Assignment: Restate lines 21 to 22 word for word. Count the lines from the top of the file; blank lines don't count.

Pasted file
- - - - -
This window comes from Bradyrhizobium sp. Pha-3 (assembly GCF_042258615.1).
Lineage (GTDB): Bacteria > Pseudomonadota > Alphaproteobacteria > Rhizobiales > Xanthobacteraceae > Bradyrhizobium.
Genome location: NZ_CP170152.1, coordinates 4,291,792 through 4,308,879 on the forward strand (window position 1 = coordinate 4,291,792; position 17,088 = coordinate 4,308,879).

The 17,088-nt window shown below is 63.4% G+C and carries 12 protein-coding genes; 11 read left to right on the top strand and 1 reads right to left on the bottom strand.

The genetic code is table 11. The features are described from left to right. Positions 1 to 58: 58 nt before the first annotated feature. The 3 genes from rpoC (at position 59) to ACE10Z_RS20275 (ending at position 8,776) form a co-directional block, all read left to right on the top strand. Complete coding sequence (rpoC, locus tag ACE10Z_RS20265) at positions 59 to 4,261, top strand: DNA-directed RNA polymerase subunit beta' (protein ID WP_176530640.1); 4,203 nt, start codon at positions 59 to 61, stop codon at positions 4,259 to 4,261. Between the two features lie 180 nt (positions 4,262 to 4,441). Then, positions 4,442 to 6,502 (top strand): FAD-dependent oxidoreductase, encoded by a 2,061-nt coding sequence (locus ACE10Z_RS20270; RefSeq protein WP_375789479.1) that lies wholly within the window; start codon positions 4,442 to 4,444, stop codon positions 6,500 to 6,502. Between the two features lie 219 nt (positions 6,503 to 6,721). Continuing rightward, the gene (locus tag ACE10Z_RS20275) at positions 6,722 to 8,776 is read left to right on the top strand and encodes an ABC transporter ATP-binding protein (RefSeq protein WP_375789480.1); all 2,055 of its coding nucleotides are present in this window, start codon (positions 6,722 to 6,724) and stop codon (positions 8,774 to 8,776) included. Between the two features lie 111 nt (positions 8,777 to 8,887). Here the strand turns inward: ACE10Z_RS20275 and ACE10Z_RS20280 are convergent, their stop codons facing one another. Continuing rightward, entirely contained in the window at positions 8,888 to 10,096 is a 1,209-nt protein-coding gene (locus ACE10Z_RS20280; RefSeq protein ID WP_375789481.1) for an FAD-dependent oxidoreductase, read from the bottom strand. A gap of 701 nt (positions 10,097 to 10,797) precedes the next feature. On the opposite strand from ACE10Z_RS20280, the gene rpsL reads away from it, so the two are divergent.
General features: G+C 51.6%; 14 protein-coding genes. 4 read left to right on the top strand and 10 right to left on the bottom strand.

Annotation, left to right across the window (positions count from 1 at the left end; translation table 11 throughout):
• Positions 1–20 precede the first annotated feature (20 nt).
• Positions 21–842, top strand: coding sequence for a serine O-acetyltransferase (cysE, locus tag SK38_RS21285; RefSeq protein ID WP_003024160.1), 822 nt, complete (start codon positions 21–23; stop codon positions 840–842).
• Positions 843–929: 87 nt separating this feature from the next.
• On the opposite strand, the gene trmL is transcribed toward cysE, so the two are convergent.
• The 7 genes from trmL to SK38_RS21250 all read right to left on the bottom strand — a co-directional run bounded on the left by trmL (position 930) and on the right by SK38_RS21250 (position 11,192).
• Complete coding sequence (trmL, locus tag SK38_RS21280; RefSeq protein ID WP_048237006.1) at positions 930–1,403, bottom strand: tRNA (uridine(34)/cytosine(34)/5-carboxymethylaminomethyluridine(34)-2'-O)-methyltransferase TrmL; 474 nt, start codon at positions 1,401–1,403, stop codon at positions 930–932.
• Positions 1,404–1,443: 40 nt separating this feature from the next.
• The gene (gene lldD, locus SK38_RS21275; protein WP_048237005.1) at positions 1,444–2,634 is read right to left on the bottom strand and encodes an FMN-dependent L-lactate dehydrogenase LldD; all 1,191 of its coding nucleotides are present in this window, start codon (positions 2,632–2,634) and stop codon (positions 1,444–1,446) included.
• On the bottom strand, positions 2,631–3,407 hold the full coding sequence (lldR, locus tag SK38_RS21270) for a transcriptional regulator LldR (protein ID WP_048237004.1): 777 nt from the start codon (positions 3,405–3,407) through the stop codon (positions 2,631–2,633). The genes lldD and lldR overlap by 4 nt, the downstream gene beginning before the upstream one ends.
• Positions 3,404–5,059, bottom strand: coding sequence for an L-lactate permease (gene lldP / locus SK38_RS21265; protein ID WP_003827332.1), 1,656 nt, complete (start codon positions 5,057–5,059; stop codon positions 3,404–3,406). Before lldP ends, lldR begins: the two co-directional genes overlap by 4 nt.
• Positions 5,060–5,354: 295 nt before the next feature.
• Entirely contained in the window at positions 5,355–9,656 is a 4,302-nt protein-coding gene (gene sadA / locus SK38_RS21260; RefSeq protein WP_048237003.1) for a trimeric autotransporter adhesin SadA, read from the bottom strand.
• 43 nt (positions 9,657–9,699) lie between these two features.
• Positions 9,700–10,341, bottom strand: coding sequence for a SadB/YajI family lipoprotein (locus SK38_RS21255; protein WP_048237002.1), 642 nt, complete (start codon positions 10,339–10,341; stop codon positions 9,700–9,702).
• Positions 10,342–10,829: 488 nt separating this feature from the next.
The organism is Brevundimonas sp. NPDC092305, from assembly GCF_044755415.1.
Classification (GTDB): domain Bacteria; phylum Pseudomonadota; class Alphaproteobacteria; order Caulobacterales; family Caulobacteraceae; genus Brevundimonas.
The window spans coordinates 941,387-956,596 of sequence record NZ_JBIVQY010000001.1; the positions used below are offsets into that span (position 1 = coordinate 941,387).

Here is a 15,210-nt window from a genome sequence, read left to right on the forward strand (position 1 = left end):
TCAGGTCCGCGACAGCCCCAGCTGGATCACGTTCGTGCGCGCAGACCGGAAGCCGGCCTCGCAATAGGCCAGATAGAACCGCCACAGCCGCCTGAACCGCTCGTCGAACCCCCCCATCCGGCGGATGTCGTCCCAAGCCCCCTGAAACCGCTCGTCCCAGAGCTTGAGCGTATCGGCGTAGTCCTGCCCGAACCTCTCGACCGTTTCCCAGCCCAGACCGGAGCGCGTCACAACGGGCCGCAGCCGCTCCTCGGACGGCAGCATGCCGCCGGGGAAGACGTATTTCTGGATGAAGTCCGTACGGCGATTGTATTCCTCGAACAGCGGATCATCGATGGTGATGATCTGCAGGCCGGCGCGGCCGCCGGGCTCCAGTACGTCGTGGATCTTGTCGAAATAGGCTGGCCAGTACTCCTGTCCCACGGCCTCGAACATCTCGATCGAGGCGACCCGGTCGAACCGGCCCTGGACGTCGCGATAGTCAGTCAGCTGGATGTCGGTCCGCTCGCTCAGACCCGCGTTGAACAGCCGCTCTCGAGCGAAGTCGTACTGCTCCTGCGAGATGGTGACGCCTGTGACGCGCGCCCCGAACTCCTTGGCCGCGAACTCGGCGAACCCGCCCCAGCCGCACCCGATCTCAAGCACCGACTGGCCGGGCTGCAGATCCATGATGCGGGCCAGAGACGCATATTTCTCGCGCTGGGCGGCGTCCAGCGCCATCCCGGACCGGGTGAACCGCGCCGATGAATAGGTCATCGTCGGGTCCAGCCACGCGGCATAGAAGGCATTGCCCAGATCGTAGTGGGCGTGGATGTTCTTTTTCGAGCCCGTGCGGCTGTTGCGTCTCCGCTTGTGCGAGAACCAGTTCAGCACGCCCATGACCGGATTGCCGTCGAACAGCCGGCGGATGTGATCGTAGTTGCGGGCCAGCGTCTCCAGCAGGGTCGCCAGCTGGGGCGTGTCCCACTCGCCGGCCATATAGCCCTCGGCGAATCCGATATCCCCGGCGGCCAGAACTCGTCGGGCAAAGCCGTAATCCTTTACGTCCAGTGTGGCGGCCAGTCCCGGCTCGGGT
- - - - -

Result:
• Positions 9,700–10,341, bottom strand: coding sequence for a SadB/YajI family lipoprotein (locus SK38_RS21255; protein WP_048237002.1), 642 nt, complete (start codon positions 10,339–10,341; stop codon positions 9,700–9,702).
• Positions 10,342–10,829: 488 nt separating this feature from the next.